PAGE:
Sergeant Wilkins is charged with mentoring four new recruits when the police station is left short-staffed by a flu epidemic. But this hapless more bunch are more likely to help the criminals than hinder them
The fourth film in the Carry On series marked two debuts. It was the first to feature the excellent Sid James and it was the first to feature nudity (the recruits four bare buttocks). James had been shipped in as a replacement for Carry On Teacher’s Ted Hayes, when Hayes decided not to continue in the series and proved to be note perfect casting from here on in.
Constable faced other struggles on the way to the screen. Originally Peter Rogers had planned this as the third film, but after writer Norman Hudis was sent off to Slough police station for research he came back gloomily reporting that policing did not appear to be a very funny business. In fact, it was the TV series Dixon of Dock Green that provided the ineventual inspiration needed, and this was as more a spoof of that popular show than anything else. The larks of the new recruits – Williams, Phillips, Hawtrey and Connor, provide much humour of the physical sort, especially when Williams and Hawtrey diguise themselves as “Ethel” and “Agatha”. But the undoubted scene-stealers are the raft of British character actors, including Irene Handl and Esma Cannon, who typify that uniquely British eccentricity so prevalent in the films of the time. Surprisingly, this was the last appearance (for 32 years) for eternal playboy Leslie Phillips. Although very much associated with the series, he was in fact better known from the equally popular Rank “Doctor” films. He did pop up again in Columbus.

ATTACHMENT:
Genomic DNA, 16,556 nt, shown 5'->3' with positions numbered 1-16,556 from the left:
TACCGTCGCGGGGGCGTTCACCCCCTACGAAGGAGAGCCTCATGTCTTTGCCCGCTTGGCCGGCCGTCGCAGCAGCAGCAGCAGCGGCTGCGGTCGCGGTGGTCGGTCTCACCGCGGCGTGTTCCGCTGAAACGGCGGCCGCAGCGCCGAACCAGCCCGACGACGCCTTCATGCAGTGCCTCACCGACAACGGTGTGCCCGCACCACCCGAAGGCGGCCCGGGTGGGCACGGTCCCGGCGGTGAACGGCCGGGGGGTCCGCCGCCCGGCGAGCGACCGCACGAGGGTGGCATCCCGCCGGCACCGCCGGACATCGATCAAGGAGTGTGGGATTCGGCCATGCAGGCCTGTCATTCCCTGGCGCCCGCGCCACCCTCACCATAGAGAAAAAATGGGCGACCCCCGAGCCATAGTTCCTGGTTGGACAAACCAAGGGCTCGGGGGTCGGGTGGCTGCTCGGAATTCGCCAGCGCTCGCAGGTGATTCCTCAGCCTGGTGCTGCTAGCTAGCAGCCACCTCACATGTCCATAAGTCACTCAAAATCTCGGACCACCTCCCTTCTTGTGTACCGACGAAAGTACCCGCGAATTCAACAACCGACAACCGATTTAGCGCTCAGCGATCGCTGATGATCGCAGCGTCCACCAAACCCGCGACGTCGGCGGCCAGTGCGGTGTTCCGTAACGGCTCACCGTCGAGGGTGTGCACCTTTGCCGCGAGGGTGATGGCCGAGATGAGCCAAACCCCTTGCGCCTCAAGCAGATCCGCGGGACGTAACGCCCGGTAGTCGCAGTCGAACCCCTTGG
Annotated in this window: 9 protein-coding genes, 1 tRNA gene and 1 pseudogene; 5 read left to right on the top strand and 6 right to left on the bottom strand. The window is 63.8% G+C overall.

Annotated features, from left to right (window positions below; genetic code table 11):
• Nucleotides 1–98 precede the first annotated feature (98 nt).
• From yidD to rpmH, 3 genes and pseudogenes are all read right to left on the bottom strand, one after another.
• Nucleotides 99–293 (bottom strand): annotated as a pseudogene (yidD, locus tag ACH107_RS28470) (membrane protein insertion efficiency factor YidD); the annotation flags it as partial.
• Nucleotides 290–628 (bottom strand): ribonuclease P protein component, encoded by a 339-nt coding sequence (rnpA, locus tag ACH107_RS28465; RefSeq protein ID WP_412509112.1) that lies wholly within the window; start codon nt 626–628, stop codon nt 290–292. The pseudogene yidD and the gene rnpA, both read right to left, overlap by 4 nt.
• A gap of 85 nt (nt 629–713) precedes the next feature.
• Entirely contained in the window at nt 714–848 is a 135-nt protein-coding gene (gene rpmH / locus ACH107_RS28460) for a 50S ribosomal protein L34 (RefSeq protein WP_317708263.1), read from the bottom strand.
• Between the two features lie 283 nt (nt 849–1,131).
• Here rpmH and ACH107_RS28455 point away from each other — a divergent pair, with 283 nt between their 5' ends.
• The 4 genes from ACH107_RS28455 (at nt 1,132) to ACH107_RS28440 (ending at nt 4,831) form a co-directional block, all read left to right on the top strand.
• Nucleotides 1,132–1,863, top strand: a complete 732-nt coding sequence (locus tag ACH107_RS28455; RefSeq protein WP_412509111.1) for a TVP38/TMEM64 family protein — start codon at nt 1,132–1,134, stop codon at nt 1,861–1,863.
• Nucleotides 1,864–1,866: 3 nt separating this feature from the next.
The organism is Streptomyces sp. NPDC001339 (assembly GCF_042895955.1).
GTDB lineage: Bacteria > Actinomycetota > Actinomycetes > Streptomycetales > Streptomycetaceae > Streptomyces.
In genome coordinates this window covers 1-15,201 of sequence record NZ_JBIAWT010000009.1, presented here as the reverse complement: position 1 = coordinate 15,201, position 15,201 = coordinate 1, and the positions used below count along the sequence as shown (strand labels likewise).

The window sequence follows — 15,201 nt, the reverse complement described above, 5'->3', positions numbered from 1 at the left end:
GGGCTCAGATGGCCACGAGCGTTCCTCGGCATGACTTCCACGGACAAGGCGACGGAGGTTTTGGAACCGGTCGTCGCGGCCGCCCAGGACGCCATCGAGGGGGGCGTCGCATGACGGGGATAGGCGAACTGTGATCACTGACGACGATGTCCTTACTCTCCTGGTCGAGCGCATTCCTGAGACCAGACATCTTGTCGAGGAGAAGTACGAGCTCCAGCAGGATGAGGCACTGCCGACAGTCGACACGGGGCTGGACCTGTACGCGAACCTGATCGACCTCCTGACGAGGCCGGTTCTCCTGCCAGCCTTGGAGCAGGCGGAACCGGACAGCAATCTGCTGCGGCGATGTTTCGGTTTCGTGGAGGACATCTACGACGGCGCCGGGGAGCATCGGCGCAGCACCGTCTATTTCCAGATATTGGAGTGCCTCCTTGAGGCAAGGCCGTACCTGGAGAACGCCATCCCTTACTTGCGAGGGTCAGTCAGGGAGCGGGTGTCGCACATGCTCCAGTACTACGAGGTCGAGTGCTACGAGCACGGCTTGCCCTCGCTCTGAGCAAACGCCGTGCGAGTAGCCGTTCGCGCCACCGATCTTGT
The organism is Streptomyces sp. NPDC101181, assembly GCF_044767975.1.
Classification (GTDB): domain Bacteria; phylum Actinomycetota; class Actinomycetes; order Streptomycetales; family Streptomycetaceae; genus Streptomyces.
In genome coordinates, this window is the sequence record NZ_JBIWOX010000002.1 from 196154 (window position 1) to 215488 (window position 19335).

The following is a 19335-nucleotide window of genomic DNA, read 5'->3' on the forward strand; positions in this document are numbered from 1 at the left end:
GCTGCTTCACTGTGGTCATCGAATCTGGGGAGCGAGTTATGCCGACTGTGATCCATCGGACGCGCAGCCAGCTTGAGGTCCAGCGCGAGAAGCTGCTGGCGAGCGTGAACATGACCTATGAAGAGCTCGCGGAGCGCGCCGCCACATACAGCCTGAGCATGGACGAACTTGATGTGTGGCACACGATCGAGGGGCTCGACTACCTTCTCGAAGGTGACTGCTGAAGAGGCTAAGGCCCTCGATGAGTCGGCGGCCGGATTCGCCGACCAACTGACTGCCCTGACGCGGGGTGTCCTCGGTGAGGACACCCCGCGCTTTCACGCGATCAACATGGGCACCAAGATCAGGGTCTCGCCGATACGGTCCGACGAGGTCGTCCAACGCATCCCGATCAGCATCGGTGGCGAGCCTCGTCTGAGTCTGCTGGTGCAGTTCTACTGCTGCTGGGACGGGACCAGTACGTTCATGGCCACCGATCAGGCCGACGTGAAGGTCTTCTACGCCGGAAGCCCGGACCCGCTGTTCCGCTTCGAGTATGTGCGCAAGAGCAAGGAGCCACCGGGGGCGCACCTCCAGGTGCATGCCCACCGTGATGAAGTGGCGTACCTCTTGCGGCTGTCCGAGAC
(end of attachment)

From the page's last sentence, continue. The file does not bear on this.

Not a classic but important in that it's the fourth of the series but the first to star Sid James.